I made a big, bad mistake while referring to the Big Bad of my Dead Ringers serial. I attributed the term to the old television series Buffy the Vampire Slayer.
“No, no, no,” my beta reader said. “Let the reference stand.”
The more I thought about it, the more I realized she was right. There’s no need to over explain when using a reference that’s part of pop culture. Even somebody who’s never seen Buffy has heard of the Big Bad Wolf.
That’s not to say there isn’t value in name dropping. Sometimes, the mention of a movie will get across your point in a hurry. Let’s say you’re writing a romance where the characters share a kiss. If the heroine thinks the kiss rivaled the one in Here to Eternity, readers will know she had a pretty good time.
Since television and the movies are gold mines for pop culture references, you can make them work to your advantage in your writing in a variety of ways.
Let the reference stand
Less really can be more. If your hero is as debonair as James Bond or your villain as devious as Cruella De Vil, there’s no need to explain to a reader who they are. Or maybe one of your characters is a thug who makes someone an offer they can’t refuse. The phrase instantly conjures up a mental picture of Marlon Brando in The Godfather and a sense of menace.
The heroine in my serial is a horror-film buff so it makes sense for her analogies to come from scary movies. To make her credible, I watched a lot of them and made references to stuff like vomiting pea soup (The Exorcist) and Nurse Ratchett (One Flew Over the Cuckoo’s Nest). I also used a couple of lesser-known references, like when the heroine expected a motorcycle rider to have a flaming skull. A reader who’s seen Ghost Rider can have the fun of being in on the joke. A reader who hasn’t will still have a visual picture.
The writers for the television series Family Guy are especially good at letting references stand. They’re better at using the technique to comic effect. In one episode, Peter talks to a volleyball and calls it Wilson a la the Tom Hanks movie Castaway. The volleyball corrects Peter, telling him his name is Voit, the name of a sporting goods company. In another episode, Brian the dog and Lois are on rafts in the ocean while Peter swims by wearing shark fins and humming the theme song from Jaws. After Lois tells Brian there are no sharks nearby, we’re treated to the view of a huge, talking shark underneath the surface of the water.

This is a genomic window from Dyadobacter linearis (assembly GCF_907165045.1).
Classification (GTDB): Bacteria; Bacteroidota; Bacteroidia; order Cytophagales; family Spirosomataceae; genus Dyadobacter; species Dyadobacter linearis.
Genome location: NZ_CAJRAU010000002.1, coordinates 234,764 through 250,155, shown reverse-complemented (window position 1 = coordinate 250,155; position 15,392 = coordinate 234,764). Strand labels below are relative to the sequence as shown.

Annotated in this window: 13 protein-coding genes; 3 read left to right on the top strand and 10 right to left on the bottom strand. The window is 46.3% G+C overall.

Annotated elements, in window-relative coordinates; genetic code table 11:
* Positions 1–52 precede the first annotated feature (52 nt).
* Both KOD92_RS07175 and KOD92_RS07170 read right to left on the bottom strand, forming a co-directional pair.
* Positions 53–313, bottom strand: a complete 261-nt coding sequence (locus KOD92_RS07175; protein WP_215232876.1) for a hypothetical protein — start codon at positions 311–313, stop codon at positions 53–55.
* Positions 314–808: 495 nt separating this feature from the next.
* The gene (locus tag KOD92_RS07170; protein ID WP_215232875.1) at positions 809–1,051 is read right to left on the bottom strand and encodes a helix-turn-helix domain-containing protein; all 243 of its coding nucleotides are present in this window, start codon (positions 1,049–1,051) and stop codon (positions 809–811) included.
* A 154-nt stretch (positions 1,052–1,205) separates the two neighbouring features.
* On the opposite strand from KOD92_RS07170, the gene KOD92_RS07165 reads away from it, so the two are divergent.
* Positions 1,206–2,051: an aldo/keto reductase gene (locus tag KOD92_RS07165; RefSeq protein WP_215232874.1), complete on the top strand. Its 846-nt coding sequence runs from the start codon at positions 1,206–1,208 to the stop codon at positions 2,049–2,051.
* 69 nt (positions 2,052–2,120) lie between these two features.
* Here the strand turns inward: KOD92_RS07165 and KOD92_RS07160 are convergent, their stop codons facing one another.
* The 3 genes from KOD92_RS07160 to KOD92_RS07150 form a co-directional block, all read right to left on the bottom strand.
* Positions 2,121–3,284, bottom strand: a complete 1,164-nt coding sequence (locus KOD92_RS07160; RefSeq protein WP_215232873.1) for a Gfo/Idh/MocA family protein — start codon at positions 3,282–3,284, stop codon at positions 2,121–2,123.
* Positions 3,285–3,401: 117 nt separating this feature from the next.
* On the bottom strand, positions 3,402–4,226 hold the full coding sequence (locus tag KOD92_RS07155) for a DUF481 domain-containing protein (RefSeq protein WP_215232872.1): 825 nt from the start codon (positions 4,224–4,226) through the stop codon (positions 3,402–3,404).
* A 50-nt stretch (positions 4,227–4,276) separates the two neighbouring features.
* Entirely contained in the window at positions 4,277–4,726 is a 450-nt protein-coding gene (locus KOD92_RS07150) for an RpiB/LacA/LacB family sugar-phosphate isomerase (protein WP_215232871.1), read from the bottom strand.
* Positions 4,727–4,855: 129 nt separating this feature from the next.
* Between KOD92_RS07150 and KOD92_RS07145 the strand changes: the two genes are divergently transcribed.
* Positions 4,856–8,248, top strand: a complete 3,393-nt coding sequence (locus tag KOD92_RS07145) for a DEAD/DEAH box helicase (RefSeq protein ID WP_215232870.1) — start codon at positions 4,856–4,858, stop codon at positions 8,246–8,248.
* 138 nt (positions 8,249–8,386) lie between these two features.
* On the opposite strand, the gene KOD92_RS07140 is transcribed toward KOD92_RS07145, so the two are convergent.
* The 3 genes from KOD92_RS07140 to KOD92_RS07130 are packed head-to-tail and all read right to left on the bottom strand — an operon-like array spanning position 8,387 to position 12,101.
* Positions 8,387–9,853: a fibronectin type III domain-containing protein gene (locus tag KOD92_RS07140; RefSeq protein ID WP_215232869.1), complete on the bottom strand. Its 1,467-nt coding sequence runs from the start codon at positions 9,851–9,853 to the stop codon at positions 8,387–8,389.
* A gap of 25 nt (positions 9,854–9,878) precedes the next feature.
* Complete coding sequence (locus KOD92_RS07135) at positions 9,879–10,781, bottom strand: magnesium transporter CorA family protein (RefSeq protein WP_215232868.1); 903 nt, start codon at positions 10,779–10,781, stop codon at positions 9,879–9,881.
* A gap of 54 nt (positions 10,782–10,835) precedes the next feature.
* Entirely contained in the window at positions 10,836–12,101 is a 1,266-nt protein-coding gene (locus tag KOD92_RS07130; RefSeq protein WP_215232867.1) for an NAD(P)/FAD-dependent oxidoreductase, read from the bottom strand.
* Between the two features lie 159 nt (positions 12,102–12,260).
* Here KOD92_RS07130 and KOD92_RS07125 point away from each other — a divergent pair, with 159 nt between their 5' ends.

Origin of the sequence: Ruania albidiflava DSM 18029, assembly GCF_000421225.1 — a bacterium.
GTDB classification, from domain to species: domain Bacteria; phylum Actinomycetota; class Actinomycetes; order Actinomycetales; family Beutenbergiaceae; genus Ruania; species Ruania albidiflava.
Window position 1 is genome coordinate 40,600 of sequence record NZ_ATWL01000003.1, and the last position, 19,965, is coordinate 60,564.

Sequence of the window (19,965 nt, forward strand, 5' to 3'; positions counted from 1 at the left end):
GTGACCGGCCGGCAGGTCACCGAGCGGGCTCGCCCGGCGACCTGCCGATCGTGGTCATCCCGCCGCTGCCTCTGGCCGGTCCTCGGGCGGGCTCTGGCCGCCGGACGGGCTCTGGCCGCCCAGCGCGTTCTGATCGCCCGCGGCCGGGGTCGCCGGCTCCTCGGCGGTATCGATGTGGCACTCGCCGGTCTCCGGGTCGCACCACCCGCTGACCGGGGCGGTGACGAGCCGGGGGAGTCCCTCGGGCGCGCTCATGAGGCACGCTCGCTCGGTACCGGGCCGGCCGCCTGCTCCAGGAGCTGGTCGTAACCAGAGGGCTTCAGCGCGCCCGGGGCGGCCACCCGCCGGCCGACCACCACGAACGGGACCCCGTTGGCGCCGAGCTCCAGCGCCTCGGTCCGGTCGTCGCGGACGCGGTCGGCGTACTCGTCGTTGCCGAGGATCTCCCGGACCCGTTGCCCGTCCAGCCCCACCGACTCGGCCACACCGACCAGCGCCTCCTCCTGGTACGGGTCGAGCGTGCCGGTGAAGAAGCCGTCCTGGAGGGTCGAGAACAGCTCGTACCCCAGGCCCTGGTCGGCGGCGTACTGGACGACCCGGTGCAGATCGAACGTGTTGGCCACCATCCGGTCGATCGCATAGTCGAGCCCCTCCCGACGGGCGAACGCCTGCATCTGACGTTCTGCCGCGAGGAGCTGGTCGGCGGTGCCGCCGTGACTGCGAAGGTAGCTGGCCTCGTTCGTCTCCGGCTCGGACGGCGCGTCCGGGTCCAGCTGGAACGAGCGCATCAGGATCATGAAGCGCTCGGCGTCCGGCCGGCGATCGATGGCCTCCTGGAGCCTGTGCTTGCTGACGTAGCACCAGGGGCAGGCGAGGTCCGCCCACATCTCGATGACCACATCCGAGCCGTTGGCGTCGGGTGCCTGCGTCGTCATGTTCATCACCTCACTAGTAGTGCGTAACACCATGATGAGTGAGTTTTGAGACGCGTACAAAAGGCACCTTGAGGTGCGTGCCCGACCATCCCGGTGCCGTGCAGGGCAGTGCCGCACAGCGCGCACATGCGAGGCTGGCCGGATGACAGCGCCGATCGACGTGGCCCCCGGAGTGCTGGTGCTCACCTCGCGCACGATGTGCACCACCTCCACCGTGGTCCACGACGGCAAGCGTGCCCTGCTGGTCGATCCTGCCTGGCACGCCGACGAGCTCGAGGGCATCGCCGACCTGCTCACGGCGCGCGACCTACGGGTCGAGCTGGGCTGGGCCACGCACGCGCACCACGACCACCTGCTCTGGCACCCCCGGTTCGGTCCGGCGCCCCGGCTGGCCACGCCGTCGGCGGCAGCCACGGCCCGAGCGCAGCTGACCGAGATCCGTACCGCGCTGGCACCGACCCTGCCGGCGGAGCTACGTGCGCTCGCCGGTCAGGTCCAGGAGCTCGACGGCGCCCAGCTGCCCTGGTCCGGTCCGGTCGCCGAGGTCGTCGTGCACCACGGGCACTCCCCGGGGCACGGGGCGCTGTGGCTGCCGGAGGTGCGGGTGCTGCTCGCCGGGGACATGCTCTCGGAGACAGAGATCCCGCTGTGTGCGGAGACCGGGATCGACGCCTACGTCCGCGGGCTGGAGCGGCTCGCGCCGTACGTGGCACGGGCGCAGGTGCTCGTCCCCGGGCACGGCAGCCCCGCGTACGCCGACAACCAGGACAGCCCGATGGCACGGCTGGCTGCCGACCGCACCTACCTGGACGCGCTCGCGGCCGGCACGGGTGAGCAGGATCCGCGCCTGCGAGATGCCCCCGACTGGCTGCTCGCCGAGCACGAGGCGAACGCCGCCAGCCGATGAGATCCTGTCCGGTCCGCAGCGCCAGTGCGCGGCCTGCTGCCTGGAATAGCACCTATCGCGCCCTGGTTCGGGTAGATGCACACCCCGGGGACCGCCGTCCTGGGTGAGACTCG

Let the quote stand
Along the same lines, there’s no need to name drop while using famous quotes from movies. Who doesn’t know that “Frankly, my dear, I don’t give a damn” comes from Gone with the Wind or that “Love means never having to say you’re sorry” was made famous by Love Story?
Instead of using the quotes verbatim, though, try putting a fresh twist on them. Like “Frankly, my dear, I’d give a damn if you did.” Or “If you never say you’re sorry, who’s gonna love you?”
I just finished a Linwood Barclay book where a thug holding a drill asks the poor sap he’s about to torture if he’s ever seen Marathon Man. When the thug instructs his victim to “open wide,” the reference is self explanatory.
Mention Rocky and readers will know you’re referring to a boxer. If you bring up E.T., it’s obvious the subject is aliens. Shawshank Redemption equals prison talk. One Flew Over the Cuckoo’s Nest conjures up a psych ward. Star Wars harkens to outer space. The Walking Dead means zombies. You get the picture.
The bottom line is to trust the reader to understand the reference and to resist the temptation to over explain. It goes back to a basic tenet of writing: show, don’t tell. And isn’t that what the best movies–and books–do?
Although leaving her life as a newspaper sportswriter behind for love and romance worked out pretty well for Darlene Gardner, she’s veering off in a haunting new direction with the Dead Ringers serial for the eBook market. Think Invasion of the Body Snatchers meets a seaside carnival, minus the aliens and pod people. The nine volumes in the Dead Ringers serial are available both individually and in boxed sets of three. Click here for retail links.
Darlene has more than thirty romance novels in print, from single-title romantic comedies to emotionally charged family dramas. Updated editions of her romcoms, as well as a couple romantic mysteries, are also available as eBooks. Visit Darlene on the web at www.darlenegardner.com.
Nobody at the summer carnival believes Jade was even in danger except her secretive co-worker Max Harper, a stranger she can neither trust nor resist. But things about Max don’t add up. Like why does he turn up wherever Jade is? Why is he so evasive? And why do people around him keep ending up dead?
Only two things are certain: People in town aren’t who they seem. And things for Jade are about to get much, much worse